But from then on, little patches of colour increase through the pages until they culminate in Lydia Grace’s gardening efforts on the roof of her home in the city. Which is a burst of cheerful colour.
This is a lovely story of family love, empathy, making do, working hard and growing flowers and people.
If you like the feel of this book, you may also like to read the post on Miss Rumphius - it's a teachers' pet and it too reminds us of how beautiful the world is and how valuable we all are.
Ivy (who will turn 2 in a few months) spent the day with me today and we read this book at stop lights – every time we came to a stop we read a page or two.
The only problem was, the distances between stop lights were a bit longer than Ivy’s patience.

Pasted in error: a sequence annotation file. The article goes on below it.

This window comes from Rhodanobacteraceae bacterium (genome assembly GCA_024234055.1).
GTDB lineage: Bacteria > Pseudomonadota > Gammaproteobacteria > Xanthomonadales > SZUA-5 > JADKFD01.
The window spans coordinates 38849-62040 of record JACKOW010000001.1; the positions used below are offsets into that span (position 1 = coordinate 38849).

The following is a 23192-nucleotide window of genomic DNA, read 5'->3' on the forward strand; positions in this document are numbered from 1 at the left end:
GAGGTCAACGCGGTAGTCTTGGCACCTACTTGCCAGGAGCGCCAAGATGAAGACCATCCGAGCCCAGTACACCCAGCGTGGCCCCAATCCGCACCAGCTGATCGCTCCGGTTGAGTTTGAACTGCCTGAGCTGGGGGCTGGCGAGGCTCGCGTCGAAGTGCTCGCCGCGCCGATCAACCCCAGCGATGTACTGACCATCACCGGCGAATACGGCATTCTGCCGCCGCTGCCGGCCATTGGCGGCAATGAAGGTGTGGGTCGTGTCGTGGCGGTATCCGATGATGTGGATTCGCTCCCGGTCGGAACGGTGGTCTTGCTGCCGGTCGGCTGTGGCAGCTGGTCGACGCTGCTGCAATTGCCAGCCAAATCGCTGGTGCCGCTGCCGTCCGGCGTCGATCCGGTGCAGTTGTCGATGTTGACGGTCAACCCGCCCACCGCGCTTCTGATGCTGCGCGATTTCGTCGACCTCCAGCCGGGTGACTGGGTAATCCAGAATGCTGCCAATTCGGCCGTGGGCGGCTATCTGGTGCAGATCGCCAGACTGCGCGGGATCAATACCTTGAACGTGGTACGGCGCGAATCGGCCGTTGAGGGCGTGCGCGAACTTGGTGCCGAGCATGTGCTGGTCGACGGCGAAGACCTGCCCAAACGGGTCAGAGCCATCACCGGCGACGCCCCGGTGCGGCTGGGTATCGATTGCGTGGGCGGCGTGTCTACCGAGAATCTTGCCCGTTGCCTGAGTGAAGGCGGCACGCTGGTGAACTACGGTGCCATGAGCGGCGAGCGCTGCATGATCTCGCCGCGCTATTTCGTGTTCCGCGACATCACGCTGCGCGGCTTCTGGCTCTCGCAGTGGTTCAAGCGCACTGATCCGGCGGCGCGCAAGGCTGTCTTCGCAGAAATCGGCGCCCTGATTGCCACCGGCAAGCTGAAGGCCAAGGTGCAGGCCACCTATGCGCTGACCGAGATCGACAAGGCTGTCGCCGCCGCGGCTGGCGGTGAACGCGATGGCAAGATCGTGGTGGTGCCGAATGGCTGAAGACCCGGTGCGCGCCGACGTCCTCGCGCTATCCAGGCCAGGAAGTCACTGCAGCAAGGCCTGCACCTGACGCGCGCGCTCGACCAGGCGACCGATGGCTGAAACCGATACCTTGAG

BIG is a great book for figuring out relativity.
Using relative terms - such as big, bigger, biggest – is part of a content descriptor for the Australian National Curriculum for the foundation (or prep) year. (ACMMG006.) It’s one of those things that's usually learned in the process of everyday life, but is key to understanding concepts of measurement and geometry. And if it doesn’t quite gel in young minds, it makes further maths that much trickier.
BIG is great for alliteration.
There’s a weighty warthog, a beefy buffalo and a hefty hippo - the alliteration runs right through the book and makes for catchy reading.
And BIG is great for anticipation and guessing games (at least for the first few reads).
For example, the 'fast' page reads: “fast … hurrying hare …faster … outstretched ostrich…”. Then there’s a flap to unfold, which gives time to guess what might be “fastest”. (It’s a chasing cheetah.)
The very last page has a silhouette of each animal mentioned in the book and asks, “Can you remember who is who?” That’s fun for slightly older kids and also really good for shape recognition which is important for early literacy.